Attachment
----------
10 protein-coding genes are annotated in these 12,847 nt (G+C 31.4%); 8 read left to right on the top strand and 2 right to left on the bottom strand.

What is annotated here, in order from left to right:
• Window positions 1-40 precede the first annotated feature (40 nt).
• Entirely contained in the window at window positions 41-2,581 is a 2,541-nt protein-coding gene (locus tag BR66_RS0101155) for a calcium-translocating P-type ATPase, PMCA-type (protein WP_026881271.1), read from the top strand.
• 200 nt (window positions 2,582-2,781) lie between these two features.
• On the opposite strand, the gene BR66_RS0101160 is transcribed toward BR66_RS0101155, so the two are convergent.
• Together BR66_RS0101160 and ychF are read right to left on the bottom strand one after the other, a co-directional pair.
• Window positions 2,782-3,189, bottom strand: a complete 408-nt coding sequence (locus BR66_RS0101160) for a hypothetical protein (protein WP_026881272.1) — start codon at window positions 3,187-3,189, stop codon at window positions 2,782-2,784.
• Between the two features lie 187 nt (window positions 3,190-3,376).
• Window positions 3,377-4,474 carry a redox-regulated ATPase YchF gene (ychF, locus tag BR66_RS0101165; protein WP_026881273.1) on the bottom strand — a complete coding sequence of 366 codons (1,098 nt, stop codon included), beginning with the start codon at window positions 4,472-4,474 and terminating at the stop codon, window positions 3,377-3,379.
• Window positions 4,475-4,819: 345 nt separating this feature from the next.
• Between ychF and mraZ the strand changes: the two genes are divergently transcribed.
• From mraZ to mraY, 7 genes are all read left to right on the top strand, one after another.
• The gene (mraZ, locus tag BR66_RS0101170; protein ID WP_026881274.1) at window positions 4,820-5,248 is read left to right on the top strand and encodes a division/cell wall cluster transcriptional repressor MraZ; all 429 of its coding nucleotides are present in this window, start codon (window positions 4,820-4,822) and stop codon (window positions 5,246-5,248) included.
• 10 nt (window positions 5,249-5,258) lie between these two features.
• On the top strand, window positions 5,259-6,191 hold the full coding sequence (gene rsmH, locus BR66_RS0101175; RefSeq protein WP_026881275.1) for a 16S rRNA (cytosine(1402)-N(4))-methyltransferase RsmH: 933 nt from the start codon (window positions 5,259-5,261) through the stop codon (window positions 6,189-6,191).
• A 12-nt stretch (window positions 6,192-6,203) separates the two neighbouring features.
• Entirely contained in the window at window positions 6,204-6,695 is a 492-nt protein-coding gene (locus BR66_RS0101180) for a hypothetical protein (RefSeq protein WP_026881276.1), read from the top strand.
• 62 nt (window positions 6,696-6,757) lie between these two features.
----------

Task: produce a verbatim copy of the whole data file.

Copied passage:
10 protein-coding genes are annotated in these 12,847 nt (G+C 31.4%); 8 read left to right on the top strand and 2 right to left on the bottom strand.

What is annotated here, in order from left to right:
• Window positions 1-40 precede the first annotated feature (40 nt).
• Entirely contained in the window at window positions 41-2,581 is a 2,541-nt protein-coding gene (locus tag BR66_RS0101155) for a calcium-translocating P-type ATPase, PMCA-type (protein WP_026881271.1), read from the top strand.
• 200 nt (window positions 2,582-2,781) lie between these two features.
• On the opposite strand, the gene BR66_RS0101160 is transcribed toward BR66_RS0101155, so the two are convergent.
• Together BR66_RS0101160 and ychF are read right to left on the bottom strand one after the other, a co-directional pair.
• Window positions 2,782-3,189, bottom strand: a complete 408-nt coding sequence (locus BR66_RS0101160) for a hypothetical protein (protein WP_026881272.1) — start codon at window positions 3,187-3,189, stop codon at window positions 2,782-2,784.
• Between the two features lie 187 nt (window positions 3,190-3,376).
• Window positions 3,377-4,474 carry a redox-regulated ATPase YchF gene (ychF, locus tag BR66_RS0101165; protein WP_026881273.1) on the bottom strand — a complete coding sequence of 366 codons (1,098 nt, stop codon included), beginning with the start codon at window positions 4,472-4,474 and terminating at the stop codon, window positions 3,377-3,379.
• Window positions 4,475-4,819: 345 nt separating this feature from the next.
• Between ychF and mraZ the strand changes: the two genes are divergently transcribed.
• From mraZ to mraY, 7 genes are all read left to right on the top strand, one after another.
• The gene (mraZ, locus tag BR66_RS0101170; protein ID WP_026881274.1) at window positions 4,820-5,248 is read left to right on the top strand and encodes a division/cell wall cluster transcriptional repressor MraZ; all 429 of its coding nucleotides are present in this window, start codon (window positions 4,820-4,822) and stop codon (window positions 5,246-5,248) included.
• 10 nt (window positions 5,249-5,258) lie between these two features.
• On the top strand, window positions 5,259-6,191 hold the full coding sequence (gene rsmH, locus BR66_RS0101175; RefSeq protein WP_026881275.1) for a 16S rRNA (cytosine(1402)-N(4))-methyltransferase RsmH: 933 nt from the start codon (window positions 5,259-5,261) through the stop codon (window positions 6,189-6,191).
• A 12-nt stretch (window positions 6,192-6,203) separates the two neighbouring features.
• Entirely contained in the window at window positions 6,204-6,695 is a 492-nt protein-coding gene (locus BR66_RS0101180) for a hypothetical protein (RefSeq protein WP_026881276.1), read from the top strand.
• 62 nt (window positions 6,696-6,757) lie between these two features.